While the construction industry is the first to come to mind when thinking of job related injuries there are any number of injuries sustained by employees in every field. Worker’s Compensation is available to assist people financially when they are not able to work. The insurance provides coverage for an employee who has suffered an injury or illness resulting from job-related duties. Coverage includes medical and rehabilitation costs and lost wages for employees injured on the job. If you have been injured, and have been unable to earn full wages for five or more full or partial calendar days, your employer must report your injury to their insurance company and to the Department of Industrial Accidents (DIA). Employers are required to give the employee a copy of this report, which contains the name and address of the insurer
The good news is that half of all injured worker claims are not disputed by an insurer or employer, the bad news is that the other half are. If you fall into the latter category and your claim is disputed, the DIA strongly advises that you seek legal counsel to protect your rights and interests, due to the complexity of the workers’ compensation law. The law requires that the insurer pay the attorney’s fee if you win your case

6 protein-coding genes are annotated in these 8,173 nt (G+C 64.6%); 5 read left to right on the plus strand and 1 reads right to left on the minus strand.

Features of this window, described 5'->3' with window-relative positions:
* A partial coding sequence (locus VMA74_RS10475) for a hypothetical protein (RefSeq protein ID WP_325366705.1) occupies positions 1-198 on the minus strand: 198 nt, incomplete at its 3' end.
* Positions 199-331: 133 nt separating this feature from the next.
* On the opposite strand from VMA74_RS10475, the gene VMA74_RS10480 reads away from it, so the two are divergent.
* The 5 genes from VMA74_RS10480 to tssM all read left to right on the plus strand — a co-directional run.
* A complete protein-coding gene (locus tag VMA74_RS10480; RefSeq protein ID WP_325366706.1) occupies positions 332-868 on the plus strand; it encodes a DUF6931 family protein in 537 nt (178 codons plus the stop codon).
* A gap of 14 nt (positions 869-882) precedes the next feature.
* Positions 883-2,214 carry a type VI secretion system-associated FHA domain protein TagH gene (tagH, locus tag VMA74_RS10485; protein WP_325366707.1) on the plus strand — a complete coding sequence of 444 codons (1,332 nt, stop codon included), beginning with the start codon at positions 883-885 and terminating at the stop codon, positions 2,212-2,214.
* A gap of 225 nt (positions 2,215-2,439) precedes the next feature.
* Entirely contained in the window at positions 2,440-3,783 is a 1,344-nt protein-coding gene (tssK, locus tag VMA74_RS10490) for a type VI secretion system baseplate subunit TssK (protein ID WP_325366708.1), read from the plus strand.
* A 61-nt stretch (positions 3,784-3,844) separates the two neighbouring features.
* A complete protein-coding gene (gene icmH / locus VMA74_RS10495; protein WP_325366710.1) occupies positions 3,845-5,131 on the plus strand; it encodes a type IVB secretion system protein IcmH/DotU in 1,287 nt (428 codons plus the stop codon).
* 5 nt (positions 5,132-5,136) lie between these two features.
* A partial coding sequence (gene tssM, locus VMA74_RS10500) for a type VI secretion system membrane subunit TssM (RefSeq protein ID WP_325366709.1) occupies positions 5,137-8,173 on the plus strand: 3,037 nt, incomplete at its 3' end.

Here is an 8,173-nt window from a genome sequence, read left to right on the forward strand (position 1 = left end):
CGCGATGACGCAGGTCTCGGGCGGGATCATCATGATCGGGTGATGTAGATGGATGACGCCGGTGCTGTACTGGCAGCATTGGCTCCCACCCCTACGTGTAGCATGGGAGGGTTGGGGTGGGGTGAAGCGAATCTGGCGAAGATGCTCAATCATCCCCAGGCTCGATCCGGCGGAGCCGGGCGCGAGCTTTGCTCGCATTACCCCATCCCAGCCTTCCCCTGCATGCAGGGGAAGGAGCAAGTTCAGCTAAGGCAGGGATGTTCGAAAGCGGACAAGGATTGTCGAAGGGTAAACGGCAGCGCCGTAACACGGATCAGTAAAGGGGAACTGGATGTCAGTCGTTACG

If the insurer decides to deny your claim, they must send you by certified mail an Insurer’s Notification of Denial – Form 104 that includes the reasons for the denial and must inform you of your right to appeal the denial. If you have questions about a denial or lack of payment on these forms, contact the insurer’s claim representative. Their phone number is located in box number 6 on the form and the name of your claim representative is located in box number 5. If you have hired an attorney, have the attorney call the claim representative about your denial. The claim representative cannot speak with you about your claim once you retain an attorney.